It’s Not Just About the Jury

These guiding principles feature at the report's beginning. They should be kept firmly in mind when assessing it, and especially when reading the minority report.

These guiding principles feature at the report’s beginning. They should be kept firmly in mind when assessing it.

The Citizen’s Jury tasked with examining a specific aspect of the opportunity identified earlier this year by the South Australian Nuclear Fuel Cycle Royal Commission presented its report to the state premier on Sunday evening.

The majority of the jury rejected any further investigation of the opportunity, which featured initial estimates of $257 billion in revenue over a 120 project life. Ben Heard at Decarbonise SA promptly provided a summary and, importantly, the minority report from the 30% of jurors who supported further investigation.

In the time since, more disturbing pieces of information have surfaced in addition to what Ben and I described last week. The words of a not insubstantial proportion of the Citizen’s Jury should be reflected on responsibly by anyone who may want to present the report as something conclusive. This is in addition to a greater surrounding context relating to which organisations were able to participate.

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Remember, this was a process to deliberate over a proposal which features interim storage of nuclear waste. As an independent scientific organisation and the operator of Lucas Heights, ANSTO has by far the most experience to share regarding this interim storage process. But consultation was directly blocked by anti-nuclear stakeholders.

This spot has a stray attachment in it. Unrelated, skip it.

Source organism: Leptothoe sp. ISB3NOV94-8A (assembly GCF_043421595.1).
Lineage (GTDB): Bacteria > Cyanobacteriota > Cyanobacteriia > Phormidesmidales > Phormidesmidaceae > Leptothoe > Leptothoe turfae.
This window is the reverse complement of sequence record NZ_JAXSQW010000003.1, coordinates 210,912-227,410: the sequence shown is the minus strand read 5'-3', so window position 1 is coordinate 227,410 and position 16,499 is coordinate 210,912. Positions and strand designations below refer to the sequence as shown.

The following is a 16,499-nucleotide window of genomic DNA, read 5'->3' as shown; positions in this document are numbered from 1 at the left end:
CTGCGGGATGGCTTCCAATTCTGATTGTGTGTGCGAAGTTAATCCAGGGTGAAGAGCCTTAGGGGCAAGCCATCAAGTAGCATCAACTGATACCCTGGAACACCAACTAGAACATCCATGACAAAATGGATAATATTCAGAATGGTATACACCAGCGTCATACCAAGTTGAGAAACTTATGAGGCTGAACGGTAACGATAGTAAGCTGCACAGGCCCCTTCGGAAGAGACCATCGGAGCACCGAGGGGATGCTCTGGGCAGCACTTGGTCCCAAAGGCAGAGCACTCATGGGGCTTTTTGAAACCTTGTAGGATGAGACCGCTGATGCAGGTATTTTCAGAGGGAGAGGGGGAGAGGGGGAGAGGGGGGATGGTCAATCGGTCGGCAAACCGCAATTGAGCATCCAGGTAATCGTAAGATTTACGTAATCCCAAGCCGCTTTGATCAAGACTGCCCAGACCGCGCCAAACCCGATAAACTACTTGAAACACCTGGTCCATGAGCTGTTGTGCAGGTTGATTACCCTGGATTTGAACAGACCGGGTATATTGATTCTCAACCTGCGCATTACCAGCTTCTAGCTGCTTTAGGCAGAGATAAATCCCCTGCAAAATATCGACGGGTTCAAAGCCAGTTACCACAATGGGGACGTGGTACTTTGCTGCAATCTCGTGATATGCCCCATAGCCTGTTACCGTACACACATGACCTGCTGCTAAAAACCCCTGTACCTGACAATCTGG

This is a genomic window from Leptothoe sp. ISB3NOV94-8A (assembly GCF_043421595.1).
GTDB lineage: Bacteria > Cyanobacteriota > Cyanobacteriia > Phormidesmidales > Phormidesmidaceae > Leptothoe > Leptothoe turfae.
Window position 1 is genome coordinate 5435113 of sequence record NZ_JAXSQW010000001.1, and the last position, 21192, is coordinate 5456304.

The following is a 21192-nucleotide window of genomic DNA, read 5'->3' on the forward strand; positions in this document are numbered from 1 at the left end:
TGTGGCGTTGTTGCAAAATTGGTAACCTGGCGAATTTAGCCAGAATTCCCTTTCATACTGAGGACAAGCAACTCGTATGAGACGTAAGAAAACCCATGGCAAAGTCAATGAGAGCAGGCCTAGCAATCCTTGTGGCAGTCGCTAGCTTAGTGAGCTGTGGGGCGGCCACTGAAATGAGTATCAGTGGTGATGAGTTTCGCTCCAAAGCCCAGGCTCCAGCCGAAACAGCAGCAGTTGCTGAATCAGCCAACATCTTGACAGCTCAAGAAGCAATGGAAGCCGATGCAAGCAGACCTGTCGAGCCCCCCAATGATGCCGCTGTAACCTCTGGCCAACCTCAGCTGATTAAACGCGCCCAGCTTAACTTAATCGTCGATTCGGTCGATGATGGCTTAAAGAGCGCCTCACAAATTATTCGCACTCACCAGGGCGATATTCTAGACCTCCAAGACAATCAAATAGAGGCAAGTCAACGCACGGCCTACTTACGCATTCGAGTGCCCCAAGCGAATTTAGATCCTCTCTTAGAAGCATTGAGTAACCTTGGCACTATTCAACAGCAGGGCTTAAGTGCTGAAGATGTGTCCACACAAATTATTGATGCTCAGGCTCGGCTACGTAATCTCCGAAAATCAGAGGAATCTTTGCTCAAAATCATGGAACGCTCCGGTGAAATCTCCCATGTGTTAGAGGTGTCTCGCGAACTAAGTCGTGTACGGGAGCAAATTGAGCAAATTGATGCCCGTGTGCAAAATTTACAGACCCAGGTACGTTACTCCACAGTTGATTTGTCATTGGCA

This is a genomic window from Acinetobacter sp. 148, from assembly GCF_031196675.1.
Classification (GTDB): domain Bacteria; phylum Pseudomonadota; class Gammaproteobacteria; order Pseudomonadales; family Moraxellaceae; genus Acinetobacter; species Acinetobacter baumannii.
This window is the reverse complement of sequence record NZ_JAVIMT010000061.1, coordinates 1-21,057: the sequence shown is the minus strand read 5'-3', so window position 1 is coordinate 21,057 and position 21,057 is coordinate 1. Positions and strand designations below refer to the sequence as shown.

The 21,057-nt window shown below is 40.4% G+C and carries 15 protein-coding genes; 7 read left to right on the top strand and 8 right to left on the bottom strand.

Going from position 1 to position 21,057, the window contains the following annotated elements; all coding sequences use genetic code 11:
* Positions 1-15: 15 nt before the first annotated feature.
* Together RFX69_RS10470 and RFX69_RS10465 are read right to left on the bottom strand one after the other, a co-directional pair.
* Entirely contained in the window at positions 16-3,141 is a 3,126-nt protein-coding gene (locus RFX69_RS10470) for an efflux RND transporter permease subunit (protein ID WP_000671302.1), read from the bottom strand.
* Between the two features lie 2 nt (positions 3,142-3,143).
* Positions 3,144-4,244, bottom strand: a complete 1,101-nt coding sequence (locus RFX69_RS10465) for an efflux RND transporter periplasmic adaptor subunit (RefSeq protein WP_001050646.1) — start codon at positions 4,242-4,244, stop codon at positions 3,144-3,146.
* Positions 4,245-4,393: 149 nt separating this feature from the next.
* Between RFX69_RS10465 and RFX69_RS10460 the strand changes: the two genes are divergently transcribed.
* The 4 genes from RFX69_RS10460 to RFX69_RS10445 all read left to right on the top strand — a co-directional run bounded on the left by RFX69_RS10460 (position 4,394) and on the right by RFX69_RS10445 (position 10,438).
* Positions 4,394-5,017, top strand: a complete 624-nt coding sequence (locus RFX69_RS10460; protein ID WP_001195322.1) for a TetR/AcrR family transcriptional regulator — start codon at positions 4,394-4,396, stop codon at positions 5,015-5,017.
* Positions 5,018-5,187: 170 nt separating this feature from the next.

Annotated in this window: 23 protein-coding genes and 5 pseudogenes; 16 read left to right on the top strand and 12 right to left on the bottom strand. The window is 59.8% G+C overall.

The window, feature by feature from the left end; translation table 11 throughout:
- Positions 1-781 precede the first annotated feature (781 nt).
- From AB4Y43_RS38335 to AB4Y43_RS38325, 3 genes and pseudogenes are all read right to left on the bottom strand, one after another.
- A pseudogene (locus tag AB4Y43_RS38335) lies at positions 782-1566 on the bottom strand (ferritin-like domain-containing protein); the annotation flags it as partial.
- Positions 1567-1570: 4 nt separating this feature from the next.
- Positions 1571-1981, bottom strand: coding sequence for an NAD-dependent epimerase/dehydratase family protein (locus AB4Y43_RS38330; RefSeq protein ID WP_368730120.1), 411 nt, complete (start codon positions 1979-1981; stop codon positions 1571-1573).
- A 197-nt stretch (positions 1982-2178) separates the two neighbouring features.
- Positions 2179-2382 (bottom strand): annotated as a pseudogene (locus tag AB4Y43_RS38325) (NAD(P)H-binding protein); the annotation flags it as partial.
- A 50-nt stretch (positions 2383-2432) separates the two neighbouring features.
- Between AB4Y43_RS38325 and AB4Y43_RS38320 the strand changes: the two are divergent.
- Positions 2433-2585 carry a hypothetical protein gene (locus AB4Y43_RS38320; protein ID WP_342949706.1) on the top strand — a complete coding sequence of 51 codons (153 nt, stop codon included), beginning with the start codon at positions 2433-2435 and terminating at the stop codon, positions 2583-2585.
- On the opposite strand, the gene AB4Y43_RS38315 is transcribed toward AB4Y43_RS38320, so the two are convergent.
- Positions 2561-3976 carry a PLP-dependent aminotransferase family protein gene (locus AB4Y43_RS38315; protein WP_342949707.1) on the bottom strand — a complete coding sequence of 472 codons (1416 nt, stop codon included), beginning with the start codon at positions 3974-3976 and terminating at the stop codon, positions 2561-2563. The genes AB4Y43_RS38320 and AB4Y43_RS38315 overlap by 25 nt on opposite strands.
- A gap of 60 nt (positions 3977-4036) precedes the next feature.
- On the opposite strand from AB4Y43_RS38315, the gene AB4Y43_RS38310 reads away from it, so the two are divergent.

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ANSTO’s waste is in there. This should surely be relevant to the question.

The witness selection process allowed Jurors to decide who they wished to hear from. Selection bias has resulted in a bias in the witnesses presented.

This isn’t a complaint by a critical commentator or proponent; it is part of the report itself, requesting a sharp focus on the systemic deficiencies of this process that has produced a result which is the quintessential definition of questionable.

The report is valuable – as a learning experience for the limitations of the Citizen’s Jury process, and a gauge of the highest priorities held by anti-nuclear stakeholders: indigenous consultation and distrust of government. But as a basis for policy, without critical analysis? No. As a reason to halt all investigation of this opportunity, taking the zealous efforts of very concerned stakeholders as the will of the people? It was made to fall short, and we can do so much better.

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